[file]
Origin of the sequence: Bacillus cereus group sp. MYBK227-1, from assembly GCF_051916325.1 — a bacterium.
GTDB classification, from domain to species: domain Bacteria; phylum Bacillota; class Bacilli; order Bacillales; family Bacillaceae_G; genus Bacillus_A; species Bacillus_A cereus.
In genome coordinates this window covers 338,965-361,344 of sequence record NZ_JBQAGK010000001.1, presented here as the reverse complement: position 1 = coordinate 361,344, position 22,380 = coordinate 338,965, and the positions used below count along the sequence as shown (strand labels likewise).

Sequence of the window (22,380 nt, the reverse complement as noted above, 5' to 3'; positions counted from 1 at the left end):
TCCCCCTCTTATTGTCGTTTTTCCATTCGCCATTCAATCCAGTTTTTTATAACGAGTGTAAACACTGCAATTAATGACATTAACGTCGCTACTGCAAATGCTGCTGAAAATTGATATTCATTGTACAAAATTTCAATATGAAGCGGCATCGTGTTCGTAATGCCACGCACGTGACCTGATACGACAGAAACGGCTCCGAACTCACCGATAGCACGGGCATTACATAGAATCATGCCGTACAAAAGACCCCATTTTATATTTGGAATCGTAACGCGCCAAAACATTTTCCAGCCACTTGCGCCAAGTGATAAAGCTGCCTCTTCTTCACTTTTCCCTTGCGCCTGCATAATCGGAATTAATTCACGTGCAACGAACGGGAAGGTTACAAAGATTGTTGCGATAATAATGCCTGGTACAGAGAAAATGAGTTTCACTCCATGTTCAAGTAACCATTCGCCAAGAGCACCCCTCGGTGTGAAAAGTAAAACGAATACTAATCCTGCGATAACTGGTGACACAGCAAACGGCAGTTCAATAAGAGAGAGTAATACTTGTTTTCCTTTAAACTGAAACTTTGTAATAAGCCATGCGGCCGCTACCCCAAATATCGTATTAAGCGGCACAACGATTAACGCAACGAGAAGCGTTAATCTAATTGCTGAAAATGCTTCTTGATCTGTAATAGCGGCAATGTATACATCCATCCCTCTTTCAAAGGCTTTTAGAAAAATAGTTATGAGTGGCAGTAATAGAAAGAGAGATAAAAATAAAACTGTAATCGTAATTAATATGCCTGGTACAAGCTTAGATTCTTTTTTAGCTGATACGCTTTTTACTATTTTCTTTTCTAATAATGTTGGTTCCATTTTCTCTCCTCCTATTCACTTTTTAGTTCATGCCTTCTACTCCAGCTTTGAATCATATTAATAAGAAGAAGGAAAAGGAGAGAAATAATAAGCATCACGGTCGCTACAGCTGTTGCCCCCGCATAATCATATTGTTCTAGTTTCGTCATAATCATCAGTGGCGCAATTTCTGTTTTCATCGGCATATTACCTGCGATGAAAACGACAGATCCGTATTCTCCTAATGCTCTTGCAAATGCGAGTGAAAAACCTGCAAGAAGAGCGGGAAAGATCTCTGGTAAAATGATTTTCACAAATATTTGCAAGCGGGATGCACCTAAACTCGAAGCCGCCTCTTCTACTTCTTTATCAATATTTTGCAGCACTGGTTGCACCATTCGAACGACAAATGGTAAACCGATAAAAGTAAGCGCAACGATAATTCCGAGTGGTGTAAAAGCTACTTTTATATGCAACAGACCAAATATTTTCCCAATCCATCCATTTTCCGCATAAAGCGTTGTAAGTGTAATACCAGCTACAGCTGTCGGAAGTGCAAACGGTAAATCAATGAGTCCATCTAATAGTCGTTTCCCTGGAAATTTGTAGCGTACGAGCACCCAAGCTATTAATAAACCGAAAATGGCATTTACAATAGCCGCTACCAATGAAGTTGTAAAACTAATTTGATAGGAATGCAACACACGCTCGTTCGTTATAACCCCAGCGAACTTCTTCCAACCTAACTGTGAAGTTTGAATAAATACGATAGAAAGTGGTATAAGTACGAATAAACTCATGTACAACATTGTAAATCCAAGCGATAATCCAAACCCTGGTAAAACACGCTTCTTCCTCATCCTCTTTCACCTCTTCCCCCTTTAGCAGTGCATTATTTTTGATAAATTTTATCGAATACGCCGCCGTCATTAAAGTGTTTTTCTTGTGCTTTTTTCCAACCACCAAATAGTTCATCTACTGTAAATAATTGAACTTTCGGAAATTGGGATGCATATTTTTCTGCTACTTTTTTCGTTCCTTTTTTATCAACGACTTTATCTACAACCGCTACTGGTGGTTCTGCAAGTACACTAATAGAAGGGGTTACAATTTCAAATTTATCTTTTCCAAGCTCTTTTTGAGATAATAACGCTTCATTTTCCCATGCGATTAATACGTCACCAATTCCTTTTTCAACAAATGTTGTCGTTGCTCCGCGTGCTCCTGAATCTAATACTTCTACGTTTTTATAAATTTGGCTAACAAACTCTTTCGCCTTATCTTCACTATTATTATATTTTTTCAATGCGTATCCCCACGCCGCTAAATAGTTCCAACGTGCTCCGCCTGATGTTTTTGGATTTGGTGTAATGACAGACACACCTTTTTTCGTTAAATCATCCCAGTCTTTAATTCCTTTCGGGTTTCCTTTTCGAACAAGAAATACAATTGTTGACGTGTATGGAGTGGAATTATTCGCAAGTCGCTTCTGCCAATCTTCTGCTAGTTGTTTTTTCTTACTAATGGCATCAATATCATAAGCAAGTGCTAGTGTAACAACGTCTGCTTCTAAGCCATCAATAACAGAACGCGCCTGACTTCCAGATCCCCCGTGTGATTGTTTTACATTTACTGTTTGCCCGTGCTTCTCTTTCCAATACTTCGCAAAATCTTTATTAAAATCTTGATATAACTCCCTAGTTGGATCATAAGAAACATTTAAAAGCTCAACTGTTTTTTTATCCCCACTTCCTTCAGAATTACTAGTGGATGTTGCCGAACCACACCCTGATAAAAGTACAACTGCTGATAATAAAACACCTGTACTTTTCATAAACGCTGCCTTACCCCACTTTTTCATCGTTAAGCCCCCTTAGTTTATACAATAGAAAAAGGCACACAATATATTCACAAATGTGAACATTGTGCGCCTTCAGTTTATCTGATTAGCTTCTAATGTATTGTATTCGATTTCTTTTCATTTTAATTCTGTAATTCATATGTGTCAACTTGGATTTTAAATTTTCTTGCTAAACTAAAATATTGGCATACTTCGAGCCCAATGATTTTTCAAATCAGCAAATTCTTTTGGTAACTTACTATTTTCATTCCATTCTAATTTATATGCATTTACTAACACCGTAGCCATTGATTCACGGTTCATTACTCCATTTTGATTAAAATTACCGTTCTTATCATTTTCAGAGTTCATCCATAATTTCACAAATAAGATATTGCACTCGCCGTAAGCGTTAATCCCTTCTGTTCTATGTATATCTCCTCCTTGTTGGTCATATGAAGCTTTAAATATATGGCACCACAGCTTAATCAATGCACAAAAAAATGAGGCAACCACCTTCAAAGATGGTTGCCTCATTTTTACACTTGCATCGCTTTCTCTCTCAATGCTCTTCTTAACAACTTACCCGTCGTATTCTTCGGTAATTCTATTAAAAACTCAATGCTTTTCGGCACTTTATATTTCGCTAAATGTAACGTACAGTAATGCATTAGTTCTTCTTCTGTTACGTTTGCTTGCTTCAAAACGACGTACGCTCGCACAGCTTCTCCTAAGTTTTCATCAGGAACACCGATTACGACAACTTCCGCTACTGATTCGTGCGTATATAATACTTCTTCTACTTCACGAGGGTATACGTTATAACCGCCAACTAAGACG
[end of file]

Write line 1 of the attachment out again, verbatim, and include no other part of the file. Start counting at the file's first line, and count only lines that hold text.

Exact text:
Origin of the sequence: Bacillus cereus group sp. MYBK227-1, from assembly GCF_051916325.1 — a bacterium.